The European Commission approved BeiGene Ltd.’s cancer drug Tevimbra, making it the first medicine of its kind developed in China to become available in the profitable, increasingly crowded western market.
(Bloomberg) — The European Commission approved BeiGene Ltd.’s cancer drug Tevimbra, making it the first medicine of its kind developed in China to become available in the profitable, increasingly crowded western market.
Despite the approval, BeiGene and Novartis AG jointly ended the partnership they entered into in 2021 to develop the drug, the second such termination between the companies in a little more than two months.
BeiGene’s shares fell as much as 4.5% in Hong Kong on Wednesday, while shares traded in Shanghai dropped as much as 4.4%, the most in six weeks.
Tevimbra was approved for adults with a type of esophageal cancer that worsened after an initial treatment, the Beijing-based drug maker said in a filing Tuesday. Tevimbra is a so-called PD-1 inhibitor, similar to Merck & Co.’s blockbuster Keytruda, which harness a patient’s immune system to fight tumors. It’s also under review by the US Food and Drug Administration.
While Tevimbra is widely used in China, the European approval marks this kind of therapy’s first successful foray into the western countries that account for the majority of PD-1 sales. Analysts expect the market, dominated by Merck and Bristol-Myers Squibb Co., to peak at $56.3 billion globally in 2026.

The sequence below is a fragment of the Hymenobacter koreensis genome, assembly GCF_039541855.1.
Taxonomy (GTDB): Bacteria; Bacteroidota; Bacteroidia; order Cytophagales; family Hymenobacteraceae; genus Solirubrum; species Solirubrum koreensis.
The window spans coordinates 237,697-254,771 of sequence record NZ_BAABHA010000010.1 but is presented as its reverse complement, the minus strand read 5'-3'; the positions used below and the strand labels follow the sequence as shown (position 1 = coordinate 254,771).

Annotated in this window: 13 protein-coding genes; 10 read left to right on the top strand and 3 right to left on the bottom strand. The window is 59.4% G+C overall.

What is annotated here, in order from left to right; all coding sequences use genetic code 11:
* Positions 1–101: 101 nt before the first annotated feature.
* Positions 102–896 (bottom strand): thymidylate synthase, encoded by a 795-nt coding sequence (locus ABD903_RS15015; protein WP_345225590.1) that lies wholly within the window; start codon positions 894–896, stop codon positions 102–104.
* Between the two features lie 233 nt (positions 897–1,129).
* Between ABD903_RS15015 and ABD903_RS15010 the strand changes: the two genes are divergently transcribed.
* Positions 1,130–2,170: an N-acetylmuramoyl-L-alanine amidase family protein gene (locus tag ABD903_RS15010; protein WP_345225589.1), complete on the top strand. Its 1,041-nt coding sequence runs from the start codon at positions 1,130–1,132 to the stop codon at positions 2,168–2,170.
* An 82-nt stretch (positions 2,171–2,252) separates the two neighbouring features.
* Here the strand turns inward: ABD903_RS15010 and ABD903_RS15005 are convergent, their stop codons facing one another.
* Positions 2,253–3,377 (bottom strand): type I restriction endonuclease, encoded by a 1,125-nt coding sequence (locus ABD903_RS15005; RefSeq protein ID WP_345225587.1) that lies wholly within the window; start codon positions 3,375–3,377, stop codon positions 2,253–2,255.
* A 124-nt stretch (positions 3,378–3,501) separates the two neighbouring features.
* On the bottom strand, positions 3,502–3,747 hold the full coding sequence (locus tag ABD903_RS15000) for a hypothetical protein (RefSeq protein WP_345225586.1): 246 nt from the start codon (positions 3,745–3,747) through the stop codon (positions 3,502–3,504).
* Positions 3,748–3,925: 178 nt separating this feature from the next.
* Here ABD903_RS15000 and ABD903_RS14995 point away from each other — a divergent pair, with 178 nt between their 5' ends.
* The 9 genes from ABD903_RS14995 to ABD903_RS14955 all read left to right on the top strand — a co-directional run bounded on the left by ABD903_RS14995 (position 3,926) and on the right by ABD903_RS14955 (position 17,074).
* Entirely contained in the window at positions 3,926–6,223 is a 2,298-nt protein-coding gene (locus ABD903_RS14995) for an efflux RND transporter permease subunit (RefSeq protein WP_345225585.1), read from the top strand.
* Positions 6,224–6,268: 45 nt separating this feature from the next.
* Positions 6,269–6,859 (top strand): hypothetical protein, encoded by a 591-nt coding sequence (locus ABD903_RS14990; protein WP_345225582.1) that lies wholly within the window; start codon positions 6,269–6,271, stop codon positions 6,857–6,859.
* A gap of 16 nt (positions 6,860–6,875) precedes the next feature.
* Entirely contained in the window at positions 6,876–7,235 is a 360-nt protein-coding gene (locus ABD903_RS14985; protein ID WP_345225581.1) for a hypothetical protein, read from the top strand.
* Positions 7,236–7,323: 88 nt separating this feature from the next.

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BeiGene is among a flurry of Chinese biotech firms that emerged during the past decade as Beijing embarked on a health care overhaul designed to encourage homegrown pharmaceutical innovation. The company made history in 2019 when its blood cancer therapy Brukinsa become the first Chinese cancer drug to be approved in the US.
Success in getting innovative therapies that were developed in China approved in the US and Europe has remained elusive for many companies. Chinese drugmakers have faced questions ranging from the patient composition in their clinical trials to their ability to prove the medicines work better than the current standard of care.
Last year the FDA turned down Innovent Biologics Inc.’s application for approval of its PD-1 therapy, while another cancer medicine from HutchMed China Ltd. was also rebuffed.
Read more: China’s $220 Billion Biotech Ambition Struggles to Take Off
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